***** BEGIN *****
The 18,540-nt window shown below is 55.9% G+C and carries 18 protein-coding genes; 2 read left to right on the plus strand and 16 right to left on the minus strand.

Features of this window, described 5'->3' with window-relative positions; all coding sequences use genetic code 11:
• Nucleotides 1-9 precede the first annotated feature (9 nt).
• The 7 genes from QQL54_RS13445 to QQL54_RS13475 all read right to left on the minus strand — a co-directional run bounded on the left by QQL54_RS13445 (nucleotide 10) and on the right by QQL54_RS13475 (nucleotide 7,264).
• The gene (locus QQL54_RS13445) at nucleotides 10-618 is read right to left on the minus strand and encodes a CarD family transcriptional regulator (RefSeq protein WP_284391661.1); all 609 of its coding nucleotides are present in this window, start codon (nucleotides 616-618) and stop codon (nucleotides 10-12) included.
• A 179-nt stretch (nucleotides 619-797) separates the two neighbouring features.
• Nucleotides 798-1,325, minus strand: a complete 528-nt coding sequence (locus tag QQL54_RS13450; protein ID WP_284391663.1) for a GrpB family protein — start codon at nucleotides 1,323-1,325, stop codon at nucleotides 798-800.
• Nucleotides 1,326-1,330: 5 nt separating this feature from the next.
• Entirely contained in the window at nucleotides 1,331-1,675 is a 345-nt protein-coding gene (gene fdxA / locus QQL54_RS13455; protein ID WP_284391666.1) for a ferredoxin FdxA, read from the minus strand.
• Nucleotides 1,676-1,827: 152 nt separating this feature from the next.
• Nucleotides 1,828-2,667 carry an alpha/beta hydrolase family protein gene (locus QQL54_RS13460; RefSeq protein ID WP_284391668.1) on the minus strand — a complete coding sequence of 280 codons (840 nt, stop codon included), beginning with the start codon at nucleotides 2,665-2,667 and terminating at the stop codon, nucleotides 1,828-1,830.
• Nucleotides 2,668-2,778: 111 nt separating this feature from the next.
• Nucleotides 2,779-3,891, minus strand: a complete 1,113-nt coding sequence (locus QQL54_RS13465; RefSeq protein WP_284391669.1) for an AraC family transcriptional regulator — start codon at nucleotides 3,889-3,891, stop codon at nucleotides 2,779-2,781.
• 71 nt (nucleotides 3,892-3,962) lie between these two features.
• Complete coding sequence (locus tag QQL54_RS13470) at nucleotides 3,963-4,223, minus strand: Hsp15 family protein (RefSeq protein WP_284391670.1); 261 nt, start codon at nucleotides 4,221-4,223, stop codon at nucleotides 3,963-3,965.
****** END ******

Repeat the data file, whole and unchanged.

The 18,540-nt window shown below is 55.9% G+C and carries 18 protein-coding genes; 2 read left to right on the plus strand and 16 right to left on the minus strand.

Features of this window, described 5'->3' with window-relative positions; all coding sequences use genetic code 11:
• Nucleotides 1-9 precede the first annotated feature (9 nt).
• The 7 genes from QQL54_RS13445 to QQL54_RS13475 all read right to left on the minus strand — a co-directional run bounded on the left by QQL54_RS13445 (nucleotide 10) and on the right by QQL54_RS13475 (nucleotide 7,264).
• The gene (locus QQL54_RS13445) at nucleotides 10-618 is read right to left on the minus strand and encodes a CarD family transcriptional regulator (RefSeq protein WP_284391661.1); all 609 of its coding nucleotides are present in this window, start codon (nucleotides 616-618) and stop codon (nucleotides 10-12) included.
• A 179-nt stretch (nucleotides 619-797) separates the two neighbouring features.
• Nucleotides 798-1,325, minus strand: a complete 528-nt coding sequence (locus tag QQL54_RS13450; protein ID WP_284391663.1) for a GrpB family protein — start codon at nucleotides 1,323-1,325, stop codon at nucleotides 798-800.
• Nucleotides 1,326-1,330: 5 nt separating this feature from the next.
• Entirely contained in the window at nucleotides 1,331-1,675 is a 345-nt protein-coding gene (gene fdxA / locus QQL54_RS13455; protein ID WP_284391666.1) for a ferredoxin FdxA, read from the minus strand.
• Nucleotides 1,676-1,827: 152 nt separating this feature from the next.
• Nucleotides 1,828-2,667 carry an alpha/beta hydrolase family protein gene (locus QQL54_RS13460; RefSeq protein ID WP_284391668.1) on the minus strand — a complete coding sequence of 280 codons (840 nt, stop codon included), beginning with the start codon at nucleotides 2,665-2,667 and terminating at the stop codon, nucleotides 1,828-1,830.
• Nucleotides 2,668-2,778: 111 nt separating this feature from the next.
• Nucleotides 2,779-3,891, minus strand: a complete 1,113-nt coding sequence (locus QQL54_RS13465; RefSeq protein WP_284391669.1) for an AraC family transcriptional regulator — start codon at nucleotides 3,889-3,891, stop codon at nucleotides 2,779-2,781.
• 71 nt (nucleotides 3,892-3,962) lie between these two features.
• Complete coding sequence (locus tag QQL54_RS13470) at nucleotides 3,963-4,223, minus strand: Hsp15 family protein (RefSeq protein WP_284391670.1); 261 nt, start codon at nucleotides 4,221-4,223, stop codon at nucleotides 3,963-3,965.